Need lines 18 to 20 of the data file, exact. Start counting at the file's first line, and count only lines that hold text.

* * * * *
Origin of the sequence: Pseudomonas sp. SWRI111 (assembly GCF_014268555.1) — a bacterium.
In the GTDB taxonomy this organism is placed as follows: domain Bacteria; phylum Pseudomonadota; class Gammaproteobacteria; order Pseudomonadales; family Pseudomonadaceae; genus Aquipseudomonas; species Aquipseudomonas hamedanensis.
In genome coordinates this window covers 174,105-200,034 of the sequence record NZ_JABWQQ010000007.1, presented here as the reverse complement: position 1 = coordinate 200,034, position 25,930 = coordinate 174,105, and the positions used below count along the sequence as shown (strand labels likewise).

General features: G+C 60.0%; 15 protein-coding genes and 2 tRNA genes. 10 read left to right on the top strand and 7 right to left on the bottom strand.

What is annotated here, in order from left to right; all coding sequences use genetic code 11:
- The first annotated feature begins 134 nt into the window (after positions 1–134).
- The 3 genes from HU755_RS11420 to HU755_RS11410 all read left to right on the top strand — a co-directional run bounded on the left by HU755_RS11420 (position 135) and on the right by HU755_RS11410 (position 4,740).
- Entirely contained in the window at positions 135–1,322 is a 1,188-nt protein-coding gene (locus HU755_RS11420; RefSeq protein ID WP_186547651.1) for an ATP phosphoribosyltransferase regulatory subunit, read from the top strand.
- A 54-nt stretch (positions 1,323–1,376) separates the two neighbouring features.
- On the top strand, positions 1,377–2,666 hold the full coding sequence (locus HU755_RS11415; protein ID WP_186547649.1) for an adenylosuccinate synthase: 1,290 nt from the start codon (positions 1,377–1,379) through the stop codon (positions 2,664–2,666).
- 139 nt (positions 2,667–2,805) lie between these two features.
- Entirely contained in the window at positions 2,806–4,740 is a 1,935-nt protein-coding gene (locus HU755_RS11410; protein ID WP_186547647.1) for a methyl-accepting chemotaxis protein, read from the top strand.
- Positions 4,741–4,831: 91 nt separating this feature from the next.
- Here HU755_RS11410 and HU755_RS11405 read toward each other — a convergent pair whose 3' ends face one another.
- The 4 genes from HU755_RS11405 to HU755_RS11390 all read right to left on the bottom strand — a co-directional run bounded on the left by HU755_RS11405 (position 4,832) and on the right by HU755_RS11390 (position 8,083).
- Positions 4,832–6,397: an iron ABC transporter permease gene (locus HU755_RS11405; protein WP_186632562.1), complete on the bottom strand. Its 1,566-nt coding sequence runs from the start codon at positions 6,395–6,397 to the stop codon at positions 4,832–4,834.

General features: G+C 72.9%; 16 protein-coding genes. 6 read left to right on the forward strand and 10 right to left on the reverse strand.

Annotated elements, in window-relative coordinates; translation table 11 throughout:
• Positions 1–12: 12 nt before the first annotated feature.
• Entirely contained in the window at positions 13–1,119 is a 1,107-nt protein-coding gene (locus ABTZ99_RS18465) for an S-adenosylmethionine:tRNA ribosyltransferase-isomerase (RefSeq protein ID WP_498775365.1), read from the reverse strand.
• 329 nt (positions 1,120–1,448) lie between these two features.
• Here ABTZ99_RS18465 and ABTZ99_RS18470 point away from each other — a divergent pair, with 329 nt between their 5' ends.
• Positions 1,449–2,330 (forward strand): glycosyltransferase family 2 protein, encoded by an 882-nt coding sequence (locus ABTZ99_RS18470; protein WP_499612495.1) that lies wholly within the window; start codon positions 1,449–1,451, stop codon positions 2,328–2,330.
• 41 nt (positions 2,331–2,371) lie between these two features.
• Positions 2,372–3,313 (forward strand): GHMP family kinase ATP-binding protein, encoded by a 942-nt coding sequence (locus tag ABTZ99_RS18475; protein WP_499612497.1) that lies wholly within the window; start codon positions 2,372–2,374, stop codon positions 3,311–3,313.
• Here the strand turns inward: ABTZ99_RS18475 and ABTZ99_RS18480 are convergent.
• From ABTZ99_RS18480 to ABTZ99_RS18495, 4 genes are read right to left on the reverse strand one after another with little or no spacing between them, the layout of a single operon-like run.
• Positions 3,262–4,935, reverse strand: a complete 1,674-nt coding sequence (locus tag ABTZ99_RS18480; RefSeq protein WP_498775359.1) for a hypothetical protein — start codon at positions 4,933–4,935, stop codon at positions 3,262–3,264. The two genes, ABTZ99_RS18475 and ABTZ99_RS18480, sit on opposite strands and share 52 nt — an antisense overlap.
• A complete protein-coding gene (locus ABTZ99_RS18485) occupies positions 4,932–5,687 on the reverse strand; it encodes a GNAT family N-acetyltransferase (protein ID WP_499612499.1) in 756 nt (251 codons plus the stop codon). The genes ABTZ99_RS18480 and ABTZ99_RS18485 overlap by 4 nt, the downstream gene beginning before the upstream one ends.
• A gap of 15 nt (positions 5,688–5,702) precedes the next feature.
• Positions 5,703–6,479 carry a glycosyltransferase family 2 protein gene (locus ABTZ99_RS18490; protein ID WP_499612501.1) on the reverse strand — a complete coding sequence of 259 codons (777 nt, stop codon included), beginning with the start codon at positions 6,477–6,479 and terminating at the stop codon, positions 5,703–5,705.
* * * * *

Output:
Annotated elements, in window-relative coordinates; translation table 11 throughout:
• Positions 1–12: 12 nt before the first annotated feature.
• Entirely contained in the window at positions 13–1,119 is a 1,107-nt protein-coding gene (locus ABTZ99_RS18465) for an S-adenosylmethionine:tRNA ribosyltransferase-isomerase (RefSeq protein ID WP_498775365.1), read from the reverse strand.